Kihei Charter’s college enrollment remained pretty stable throughout the pandemic, with about 55 percent for both the 2020 and 2021 graduating classes, according to the report. About 28 percent of students last year enrolled in a UH institution.
According to the reports, it appears that female high school graduates historically have a higher college enrollment rate than males.
However, in 2020, female and male students were impacted by the changes in the education system, such as distance learning, and saw a decline in college enrollment, with King Kekaulike female graduates experiencing the most dramatic drop from 74 percent in 2019 to 48 percent, though this improved to 61 percent in 2021.
Among the Baldwin-Maui-Kekaulike Complex students, male graduates from Baldwin have yet to show recovery; nationwide college enrollment has remained at 39 percent for the past two years, compared to 48 percent in 2019.
On the bright side, the classes of 2021 across Hawaii matched the all-time high on-time graduation rate of 86 percent statewide, with more students achieving honors in academic achievements, STEM, career and technical education, and in earning the Seal of Biliteracy.
Other data shows that DOE graduates entering UH in college-level English and mathematics, or having already earned these credits in high school, are on a slight incline.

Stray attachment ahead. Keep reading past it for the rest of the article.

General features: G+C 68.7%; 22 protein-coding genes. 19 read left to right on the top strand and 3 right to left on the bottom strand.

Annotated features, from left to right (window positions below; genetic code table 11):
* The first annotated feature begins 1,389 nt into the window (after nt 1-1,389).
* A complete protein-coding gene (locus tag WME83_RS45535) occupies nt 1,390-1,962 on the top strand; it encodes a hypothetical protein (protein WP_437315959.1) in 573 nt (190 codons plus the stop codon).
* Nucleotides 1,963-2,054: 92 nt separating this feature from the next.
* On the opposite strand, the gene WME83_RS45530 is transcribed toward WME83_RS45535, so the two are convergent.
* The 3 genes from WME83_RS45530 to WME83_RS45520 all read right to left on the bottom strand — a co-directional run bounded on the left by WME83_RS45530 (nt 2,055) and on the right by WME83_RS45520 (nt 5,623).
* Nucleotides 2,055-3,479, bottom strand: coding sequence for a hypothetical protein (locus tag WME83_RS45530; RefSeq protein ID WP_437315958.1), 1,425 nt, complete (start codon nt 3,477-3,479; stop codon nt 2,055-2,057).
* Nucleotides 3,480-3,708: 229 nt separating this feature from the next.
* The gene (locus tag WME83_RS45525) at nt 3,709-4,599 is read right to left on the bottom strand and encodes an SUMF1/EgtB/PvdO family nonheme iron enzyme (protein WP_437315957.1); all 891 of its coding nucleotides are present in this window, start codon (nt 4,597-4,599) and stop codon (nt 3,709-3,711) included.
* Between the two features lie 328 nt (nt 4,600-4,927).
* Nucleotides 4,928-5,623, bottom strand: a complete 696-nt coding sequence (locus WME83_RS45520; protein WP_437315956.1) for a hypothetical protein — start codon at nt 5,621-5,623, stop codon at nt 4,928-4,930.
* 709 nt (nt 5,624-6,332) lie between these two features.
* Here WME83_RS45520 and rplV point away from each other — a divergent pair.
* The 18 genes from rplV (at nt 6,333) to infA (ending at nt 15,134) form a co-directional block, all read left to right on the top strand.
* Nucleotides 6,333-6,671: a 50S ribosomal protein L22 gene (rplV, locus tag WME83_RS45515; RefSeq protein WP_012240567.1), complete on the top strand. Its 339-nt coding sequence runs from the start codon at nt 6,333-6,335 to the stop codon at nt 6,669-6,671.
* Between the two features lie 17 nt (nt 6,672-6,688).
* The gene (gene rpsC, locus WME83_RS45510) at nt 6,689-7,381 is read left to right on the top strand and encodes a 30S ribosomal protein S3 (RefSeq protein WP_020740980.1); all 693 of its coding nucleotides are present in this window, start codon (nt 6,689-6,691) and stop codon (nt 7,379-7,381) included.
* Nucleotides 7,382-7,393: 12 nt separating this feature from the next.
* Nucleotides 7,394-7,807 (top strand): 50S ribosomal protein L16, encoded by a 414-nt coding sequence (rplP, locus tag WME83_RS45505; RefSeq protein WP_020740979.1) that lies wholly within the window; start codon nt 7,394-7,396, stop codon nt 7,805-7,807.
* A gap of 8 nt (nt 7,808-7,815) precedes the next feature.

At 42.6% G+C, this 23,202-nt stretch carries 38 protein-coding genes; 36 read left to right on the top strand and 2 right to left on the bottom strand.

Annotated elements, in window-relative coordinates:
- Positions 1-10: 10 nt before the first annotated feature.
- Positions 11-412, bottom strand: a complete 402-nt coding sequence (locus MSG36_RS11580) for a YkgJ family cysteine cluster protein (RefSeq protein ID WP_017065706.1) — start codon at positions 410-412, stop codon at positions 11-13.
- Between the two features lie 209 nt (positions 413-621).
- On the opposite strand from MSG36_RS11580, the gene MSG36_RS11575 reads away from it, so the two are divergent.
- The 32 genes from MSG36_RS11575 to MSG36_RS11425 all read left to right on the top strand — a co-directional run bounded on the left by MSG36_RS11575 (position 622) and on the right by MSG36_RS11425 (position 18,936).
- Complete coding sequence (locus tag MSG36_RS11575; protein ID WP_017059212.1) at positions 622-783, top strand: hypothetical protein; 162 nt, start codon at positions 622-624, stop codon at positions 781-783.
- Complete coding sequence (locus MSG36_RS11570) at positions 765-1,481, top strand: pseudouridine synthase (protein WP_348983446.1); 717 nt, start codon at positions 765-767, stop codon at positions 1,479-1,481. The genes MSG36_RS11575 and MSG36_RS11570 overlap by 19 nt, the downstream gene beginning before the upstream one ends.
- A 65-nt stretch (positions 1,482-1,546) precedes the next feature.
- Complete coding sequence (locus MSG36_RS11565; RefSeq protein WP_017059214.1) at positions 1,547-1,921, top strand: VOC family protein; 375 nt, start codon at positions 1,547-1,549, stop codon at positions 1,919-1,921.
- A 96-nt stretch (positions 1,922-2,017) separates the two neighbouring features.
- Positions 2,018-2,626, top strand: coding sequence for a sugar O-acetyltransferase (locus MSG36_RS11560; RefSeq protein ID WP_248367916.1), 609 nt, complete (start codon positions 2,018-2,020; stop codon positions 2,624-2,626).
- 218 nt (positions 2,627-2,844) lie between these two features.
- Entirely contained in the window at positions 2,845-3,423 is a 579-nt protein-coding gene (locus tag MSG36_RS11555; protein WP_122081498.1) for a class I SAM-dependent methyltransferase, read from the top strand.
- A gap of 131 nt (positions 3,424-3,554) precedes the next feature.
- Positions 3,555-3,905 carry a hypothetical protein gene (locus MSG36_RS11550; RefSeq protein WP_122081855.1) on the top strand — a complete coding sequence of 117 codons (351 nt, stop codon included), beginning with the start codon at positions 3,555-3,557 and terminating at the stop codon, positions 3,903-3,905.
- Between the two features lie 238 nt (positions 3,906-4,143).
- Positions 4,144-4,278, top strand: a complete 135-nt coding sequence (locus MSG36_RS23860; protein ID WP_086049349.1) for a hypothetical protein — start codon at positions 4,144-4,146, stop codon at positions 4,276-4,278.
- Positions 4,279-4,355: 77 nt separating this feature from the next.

However, the number of UH-bound students who are not enrolling in college-level math and English courses in their first semester is also on the incline, which could be a reflection of remote learning during the pandemic, more online courses or limited spaces in those classes, he said.
College persistence for Hawaii’s class of 2020, or students who persist into their second year of college, was about 75 percent; that rate holds true for the Baldwin-Maui-Kekaulike Complex as well.
Data is not yet available for the class of 2021, which is still in its first year of college.
“Students who start college immediately and without disruptions are more likely to remain in college and avoid stopping out, and this is even true for our pandemic cohort,” Grieger said.
This data will help schools and educators to “improve the education pipeline and hopefully increase college enrollment,” he said.
* Dakota Grossman can be reached at email@example.com.